We begin with an introductory unit (weeks 1-3) that focuses on three “keywords” that are essential for interrogating the history of sound and listening: “listening,” “race,” “soundscape,” and “noise.” In the vein of Raymond Williams, we will explore these terms as contested lightning rods for our assumptions and beliefs about culture, society, and the field of sound studies. After critically examining these keywords, we will proceed historically, tracing the following themes as they shift from antebellum slavery to the postwar era: the development of racialized listening practices, the power dynamics and ethics of listening, the construction of “black” and “white” voices and musics, and the role of “noise” in the production of racially segregated space.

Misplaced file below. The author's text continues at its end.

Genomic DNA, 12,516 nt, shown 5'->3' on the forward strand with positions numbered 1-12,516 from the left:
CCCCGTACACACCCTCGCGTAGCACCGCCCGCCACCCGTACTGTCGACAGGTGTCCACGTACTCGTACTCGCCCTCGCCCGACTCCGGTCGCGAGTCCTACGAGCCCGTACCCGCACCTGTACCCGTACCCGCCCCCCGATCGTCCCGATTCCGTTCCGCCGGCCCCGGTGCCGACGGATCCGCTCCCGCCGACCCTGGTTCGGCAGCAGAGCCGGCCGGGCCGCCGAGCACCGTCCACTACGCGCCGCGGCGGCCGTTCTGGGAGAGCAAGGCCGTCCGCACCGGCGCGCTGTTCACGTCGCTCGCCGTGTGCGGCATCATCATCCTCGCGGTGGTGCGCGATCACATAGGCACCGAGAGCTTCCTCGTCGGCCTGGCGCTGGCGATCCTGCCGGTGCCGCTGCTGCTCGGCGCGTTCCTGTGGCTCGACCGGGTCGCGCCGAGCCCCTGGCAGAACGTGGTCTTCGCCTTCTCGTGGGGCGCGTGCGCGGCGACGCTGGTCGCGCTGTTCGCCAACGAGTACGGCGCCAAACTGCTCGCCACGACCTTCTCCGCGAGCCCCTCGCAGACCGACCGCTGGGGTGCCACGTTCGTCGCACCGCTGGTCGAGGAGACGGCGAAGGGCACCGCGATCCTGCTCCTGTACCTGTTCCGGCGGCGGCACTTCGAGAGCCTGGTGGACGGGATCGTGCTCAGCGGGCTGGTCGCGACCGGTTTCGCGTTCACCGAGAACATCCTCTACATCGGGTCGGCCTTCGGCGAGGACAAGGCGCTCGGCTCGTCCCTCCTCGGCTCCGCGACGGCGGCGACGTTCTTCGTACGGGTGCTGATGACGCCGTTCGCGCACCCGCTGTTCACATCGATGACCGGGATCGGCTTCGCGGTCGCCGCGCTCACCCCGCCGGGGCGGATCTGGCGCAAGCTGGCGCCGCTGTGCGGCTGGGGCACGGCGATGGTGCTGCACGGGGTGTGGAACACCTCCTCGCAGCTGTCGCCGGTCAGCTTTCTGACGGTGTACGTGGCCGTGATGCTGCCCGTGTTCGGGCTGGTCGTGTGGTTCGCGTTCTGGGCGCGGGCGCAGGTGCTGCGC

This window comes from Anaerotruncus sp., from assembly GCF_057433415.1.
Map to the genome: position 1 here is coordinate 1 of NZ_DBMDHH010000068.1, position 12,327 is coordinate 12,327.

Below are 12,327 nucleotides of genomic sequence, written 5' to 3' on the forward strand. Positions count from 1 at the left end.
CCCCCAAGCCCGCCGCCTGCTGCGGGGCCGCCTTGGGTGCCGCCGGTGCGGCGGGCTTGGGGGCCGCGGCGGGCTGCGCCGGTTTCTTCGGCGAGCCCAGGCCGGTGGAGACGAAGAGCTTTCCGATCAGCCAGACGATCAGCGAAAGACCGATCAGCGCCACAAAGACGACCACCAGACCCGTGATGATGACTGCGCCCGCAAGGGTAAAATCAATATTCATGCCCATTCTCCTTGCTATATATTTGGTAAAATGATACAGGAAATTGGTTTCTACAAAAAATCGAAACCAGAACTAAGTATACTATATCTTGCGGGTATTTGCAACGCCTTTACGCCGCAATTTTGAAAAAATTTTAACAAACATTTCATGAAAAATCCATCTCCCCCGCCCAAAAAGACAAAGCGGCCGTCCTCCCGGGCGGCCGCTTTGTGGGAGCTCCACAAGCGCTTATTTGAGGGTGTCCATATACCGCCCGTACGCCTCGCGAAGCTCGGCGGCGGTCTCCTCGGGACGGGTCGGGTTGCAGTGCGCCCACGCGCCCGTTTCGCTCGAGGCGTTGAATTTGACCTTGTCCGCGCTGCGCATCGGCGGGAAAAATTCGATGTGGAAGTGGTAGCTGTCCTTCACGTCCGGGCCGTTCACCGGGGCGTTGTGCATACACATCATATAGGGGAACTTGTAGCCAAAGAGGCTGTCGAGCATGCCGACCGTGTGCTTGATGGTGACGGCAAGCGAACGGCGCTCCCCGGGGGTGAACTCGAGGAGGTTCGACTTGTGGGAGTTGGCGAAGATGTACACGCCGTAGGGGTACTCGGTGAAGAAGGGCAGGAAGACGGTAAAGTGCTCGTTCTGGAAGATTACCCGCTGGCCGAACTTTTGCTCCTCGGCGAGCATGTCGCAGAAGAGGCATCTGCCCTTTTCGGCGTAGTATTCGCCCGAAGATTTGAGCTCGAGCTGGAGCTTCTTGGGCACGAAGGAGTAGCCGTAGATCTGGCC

To do so, we will interweave archival case studies with literary and cultural analysis that concentrates on four historical moments in the history of race before the Civil Rights Movement: antebellum slavery, Reconstruction, the interwar Great Migration, and World War II. We will rethink each of these eras through the ear, beginning with an examination of an iconic African American musical performer whose career is particularly bound up with racial controversy. Ranging from the inaugural performance of “The Black Swan” in New York City in 1851 to Lead Belly’s World War II-era radio appearances, we will reconstruct and challenge how mainstream media outlets represented various historical iterations of “the black voice,” a sound freighted with a complex blend of fear and fascination. For each case study, we will reveal the presence of deeply held cultural values surrounding listening, sound, and race. We will then use the work of African American writers and thinkers contemporary to the musical case studies to contextualize the racialized listening practices of each era, discussing how Frederick Douglass, Harriet Jacobs, Charles Chesnutt, W.E.B Du Bois, Richard Wright, and Ann Petry used sonic imagery of their own to expose, resist, and re-plot America’s sonic color-line in their respective historical moments.